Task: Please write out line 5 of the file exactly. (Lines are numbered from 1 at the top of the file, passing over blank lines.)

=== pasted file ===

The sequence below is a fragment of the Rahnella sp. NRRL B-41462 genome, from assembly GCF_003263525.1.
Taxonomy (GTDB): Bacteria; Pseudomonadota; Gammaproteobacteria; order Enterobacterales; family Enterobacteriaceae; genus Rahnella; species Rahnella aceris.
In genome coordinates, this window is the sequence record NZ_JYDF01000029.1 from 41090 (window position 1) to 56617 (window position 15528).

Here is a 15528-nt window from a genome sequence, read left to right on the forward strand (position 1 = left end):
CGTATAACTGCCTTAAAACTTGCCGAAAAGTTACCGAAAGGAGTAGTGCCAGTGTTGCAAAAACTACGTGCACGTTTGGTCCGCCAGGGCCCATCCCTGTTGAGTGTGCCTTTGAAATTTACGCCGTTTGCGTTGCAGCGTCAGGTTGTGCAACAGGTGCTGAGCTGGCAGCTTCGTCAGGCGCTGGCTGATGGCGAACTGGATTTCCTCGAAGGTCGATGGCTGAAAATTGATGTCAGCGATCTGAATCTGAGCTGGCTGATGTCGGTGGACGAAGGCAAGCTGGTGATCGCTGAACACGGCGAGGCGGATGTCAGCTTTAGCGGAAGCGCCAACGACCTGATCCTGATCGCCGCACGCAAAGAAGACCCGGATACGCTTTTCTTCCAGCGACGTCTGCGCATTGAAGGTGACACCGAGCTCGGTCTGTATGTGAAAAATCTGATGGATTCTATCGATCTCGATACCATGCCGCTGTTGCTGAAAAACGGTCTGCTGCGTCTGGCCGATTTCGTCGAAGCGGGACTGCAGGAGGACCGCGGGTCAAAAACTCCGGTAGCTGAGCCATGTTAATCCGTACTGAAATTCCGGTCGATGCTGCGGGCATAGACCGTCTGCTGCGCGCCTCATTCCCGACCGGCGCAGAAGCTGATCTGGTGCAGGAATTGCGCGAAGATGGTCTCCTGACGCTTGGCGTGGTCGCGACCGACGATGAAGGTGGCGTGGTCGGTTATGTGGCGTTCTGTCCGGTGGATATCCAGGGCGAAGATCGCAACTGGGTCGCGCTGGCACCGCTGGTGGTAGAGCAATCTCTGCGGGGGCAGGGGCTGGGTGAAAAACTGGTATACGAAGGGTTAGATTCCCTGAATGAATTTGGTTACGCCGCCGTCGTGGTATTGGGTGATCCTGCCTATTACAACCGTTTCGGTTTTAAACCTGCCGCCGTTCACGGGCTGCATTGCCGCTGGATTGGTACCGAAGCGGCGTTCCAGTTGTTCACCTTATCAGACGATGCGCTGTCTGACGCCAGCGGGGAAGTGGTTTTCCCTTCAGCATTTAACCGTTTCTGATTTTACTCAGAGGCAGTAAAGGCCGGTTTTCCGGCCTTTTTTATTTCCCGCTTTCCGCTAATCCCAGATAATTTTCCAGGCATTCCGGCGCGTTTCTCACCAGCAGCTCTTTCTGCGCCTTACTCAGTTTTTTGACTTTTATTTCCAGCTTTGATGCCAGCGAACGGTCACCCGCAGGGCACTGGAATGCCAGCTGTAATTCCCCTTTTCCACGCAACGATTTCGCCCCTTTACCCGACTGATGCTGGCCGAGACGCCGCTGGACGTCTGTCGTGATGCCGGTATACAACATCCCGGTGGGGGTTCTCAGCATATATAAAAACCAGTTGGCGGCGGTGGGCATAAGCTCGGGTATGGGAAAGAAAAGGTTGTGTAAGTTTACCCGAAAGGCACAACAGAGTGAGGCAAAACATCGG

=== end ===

CGTATAACTGCCTTAAAACTTGCCGAAAAGTTACCGAAAGGAGTAGTGCCAGTGTTGCAAAAACTACGTGCACGTTTGGTCCGCCAGGGCCCATCCCTGTTGAGTGTGCCTTTGAAATTTACGCCGTTTGCGTTGCAGCGTCAGGTTGTGCAACAGGTGCTGAGCTGGCAGCTTCGTCAGGCGCTGGCTGATGGCGAACTGGATTTCCTCGAAGGTCGATGGCTGAAAATTGATGTCAGCGATCTGAATCTGAGCTGGCTGATGTCGGTGGACGAAGGCAAGCTGGTGATCGCTGAACACGGCGAGGCGGATGTCAGCTTTAGCGGAAGCGCCAACGACCTGATCCTGATCGCCGCACGCAAAGAAGACCCGGATACGCTTTTCTTCCAGCGACGTCTGCGCATTGAAGGTGACACCGAGCTCGGTCTGTATGTGAAAAATCTGATGGATTCTATCGATCTCGATACCATGCCGCTGTTGCTGAAAAACGGTCTGCTGCGTCTGGCCGATTTCGTCGAAGCGGGACTGCAGGAGGACCGCGGGTCAAAAACTCCGGTAGCTGAGCCATGTTAATCCGTACTGAAATTCCGGTCGATGCTGCGGGCATAGACCGTCTGCTGCGCGCCTCATTCCCGACCGGCGCAGAAGCTGATCTGGTGCAGGAATTGCGCGAAGATGGTCTCCTGACGCTTGGCGTGGTCGCGACCGACGATGAAGGTGGCGTGGTCGGTTATGTGGCGTTCTGTCCGGTGGATATCCAGGGCGAAGATCGCAACTGGGTCGCGCTGGCACCGCTGGTGGTAGAGCAATCTCTGCGGGGGCAGGGGCTGGGTGAAAAACTGGTATACGAAGGGTTAGATTCCCTGAATGAATTTGGTTACGCCGCCGTCGTGGTATTGGGTGATCCTGCCTATTACAACCGTTTCGGTTTTAAACCTGCCGCCGTTCACGGGCTGCATTGCCGCTGGATTGGTACCGAAGCGGCGTTCCAGTTGTTCACCTTATCAGACGATGCGCTGTCTGACGCCAGCGGGGAAGTGGTTTTCCCTTCAGCATTTAACCGTTTCTGATTTTACTCAGAGGCAGTAAAGGCCGGTTTTCCGGCCTTTTTTATTTCCCGCTTTCCGCTAATCCCAGATAATTTTCCAGGCATTCCGGCGCGTTTCTCACCAGCAGCTCTTTCTGCGCCTTACTCAGTTTTTTGACTTTTATTTCCAGCTTTGATGCCAGCGAACGGTCACCCGCAGGGCACTGGAATGCCAGCTGTAATTCCCCTTTTCCACGCAACGATTTCGCCCCTTTACCCGACTGATGCTGGCCGAGACGCCGCTGGACGTCTGTCGTGATGCCGGTATACAACATCCCGGTGGGGGTTCTCAGCATATATAAAAACCAGTTGGCGGCGGTGGGCATAAGCTCGGGTATGGGAAAGAAAAGGTTGTGTAAGTTTACCCGAAAGGCACAACAGAGTGAGGCAAAACATCGG